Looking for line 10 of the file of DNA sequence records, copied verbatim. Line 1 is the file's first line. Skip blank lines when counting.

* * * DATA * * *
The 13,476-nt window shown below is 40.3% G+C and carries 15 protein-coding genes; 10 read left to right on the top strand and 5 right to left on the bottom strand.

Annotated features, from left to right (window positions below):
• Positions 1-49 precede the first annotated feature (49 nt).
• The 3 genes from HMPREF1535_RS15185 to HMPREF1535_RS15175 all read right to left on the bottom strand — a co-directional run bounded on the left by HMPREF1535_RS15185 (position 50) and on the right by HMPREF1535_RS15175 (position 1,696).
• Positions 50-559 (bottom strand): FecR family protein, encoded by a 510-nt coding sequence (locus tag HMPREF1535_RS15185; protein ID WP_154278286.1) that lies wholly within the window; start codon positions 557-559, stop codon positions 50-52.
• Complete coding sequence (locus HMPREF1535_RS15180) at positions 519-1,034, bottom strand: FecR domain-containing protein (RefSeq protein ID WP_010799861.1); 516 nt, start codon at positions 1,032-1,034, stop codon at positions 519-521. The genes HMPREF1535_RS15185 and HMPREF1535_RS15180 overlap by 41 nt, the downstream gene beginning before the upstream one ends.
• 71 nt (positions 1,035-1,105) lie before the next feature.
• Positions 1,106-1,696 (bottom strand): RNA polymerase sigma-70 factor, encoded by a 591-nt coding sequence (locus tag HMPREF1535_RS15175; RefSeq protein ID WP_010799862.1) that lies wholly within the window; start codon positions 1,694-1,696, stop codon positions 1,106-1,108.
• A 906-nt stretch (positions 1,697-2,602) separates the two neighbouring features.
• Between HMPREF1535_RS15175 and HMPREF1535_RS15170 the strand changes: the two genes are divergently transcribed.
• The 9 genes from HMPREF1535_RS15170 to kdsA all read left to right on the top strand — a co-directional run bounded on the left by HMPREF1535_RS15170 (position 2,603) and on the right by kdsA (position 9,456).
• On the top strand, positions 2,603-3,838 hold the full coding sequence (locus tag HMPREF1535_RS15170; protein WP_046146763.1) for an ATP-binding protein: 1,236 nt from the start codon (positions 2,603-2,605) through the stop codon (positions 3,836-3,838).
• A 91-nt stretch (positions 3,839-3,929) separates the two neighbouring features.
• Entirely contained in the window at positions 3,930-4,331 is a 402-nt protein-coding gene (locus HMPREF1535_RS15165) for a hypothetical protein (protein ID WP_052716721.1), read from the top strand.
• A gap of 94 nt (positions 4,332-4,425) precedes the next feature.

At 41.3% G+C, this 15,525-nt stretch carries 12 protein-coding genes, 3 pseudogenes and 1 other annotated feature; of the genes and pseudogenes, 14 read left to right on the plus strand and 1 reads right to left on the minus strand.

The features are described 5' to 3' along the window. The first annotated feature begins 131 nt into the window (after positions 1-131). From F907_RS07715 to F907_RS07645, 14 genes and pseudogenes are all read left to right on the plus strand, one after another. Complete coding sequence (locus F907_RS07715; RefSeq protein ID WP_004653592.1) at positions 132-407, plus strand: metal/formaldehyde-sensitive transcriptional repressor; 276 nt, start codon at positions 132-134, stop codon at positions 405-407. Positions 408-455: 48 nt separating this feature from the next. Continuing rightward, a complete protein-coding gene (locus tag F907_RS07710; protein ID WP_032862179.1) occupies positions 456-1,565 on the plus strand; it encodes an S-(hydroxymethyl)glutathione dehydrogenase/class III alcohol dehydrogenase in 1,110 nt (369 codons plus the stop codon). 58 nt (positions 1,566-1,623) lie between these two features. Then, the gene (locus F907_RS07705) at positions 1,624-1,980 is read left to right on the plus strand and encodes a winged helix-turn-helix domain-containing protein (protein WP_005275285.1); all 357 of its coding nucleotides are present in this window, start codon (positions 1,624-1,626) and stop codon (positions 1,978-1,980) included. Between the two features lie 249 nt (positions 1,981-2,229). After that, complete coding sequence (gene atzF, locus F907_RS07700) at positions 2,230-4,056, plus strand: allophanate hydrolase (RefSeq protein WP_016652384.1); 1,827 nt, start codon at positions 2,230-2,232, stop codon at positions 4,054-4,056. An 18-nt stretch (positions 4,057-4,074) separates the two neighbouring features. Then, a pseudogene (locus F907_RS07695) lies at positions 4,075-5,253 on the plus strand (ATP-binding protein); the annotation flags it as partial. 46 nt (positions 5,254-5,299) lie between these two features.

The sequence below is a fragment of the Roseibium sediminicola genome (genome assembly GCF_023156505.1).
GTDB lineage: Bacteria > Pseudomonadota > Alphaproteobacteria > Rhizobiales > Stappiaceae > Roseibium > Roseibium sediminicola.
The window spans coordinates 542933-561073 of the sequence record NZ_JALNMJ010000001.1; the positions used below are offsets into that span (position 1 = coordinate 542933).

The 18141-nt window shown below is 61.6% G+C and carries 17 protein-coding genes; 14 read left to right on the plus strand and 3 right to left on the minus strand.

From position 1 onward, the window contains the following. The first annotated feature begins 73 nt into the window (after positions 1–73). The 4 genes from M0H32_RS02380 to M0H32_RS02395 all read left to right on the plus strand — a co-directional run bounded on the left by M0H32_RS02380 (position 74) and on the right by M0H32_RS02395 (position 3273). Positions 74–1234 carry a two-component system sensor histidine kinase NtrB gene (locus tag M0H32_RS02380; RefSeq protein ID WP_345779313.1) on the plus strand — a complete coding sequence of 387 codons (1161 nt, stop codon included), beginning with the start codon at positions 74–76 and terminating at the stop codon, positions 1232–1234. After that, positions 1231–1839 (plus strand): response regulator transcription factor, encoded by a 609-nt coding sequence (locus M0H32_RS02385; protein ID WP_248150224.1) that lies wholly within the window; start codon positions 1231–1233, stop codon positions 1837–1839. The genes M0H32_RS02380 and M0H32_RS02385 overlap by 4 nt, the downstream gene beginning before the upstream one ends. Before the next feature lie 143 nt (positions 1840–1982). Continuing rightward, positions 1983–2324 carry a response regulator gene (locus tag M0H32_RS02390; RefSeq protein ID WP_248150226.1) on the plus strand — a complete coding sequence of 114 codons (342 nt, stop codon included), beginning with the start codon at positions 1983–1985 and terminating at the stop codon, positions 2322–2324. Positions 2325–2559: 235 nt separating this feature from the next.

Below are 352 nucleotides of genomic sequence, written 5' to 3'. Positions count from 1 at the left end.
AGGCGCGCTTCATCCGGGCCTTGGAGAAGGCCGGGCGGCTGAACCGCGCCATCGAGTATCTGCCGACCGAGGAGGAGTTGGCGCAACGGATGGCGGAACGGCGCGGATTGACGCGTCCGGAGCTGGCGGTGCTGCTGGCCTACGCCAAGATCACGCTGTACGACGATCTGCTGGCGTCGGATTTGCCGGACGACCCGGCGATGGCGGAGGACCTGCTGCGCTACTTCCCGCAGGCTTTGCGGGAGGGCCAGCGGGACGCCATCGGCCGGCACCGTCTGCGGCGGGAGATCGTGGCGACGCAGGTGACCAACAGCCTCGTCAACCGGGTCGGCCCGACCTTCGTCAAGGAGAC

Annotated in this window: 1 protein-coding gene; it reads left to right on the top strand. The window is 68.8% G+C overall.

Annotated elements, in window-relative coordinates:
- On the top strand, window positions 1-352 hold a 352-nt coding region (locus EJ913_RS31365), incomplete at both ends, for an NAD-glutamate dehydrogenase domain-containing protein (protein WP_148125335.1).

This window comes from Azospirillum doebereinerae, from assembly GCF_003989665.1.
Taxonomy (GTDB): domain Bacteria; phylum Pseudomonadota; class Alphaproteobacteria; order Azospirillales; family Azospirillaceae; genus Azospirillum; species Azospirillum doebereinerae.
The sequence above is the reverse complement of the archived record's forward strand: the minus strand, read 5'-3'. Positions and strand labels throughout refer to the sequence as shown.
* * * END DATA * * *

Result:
• Between HMPREF1535_RS15175 and HMPREF1535_RS15170 the strand changes: the two genes are divergently transcribed.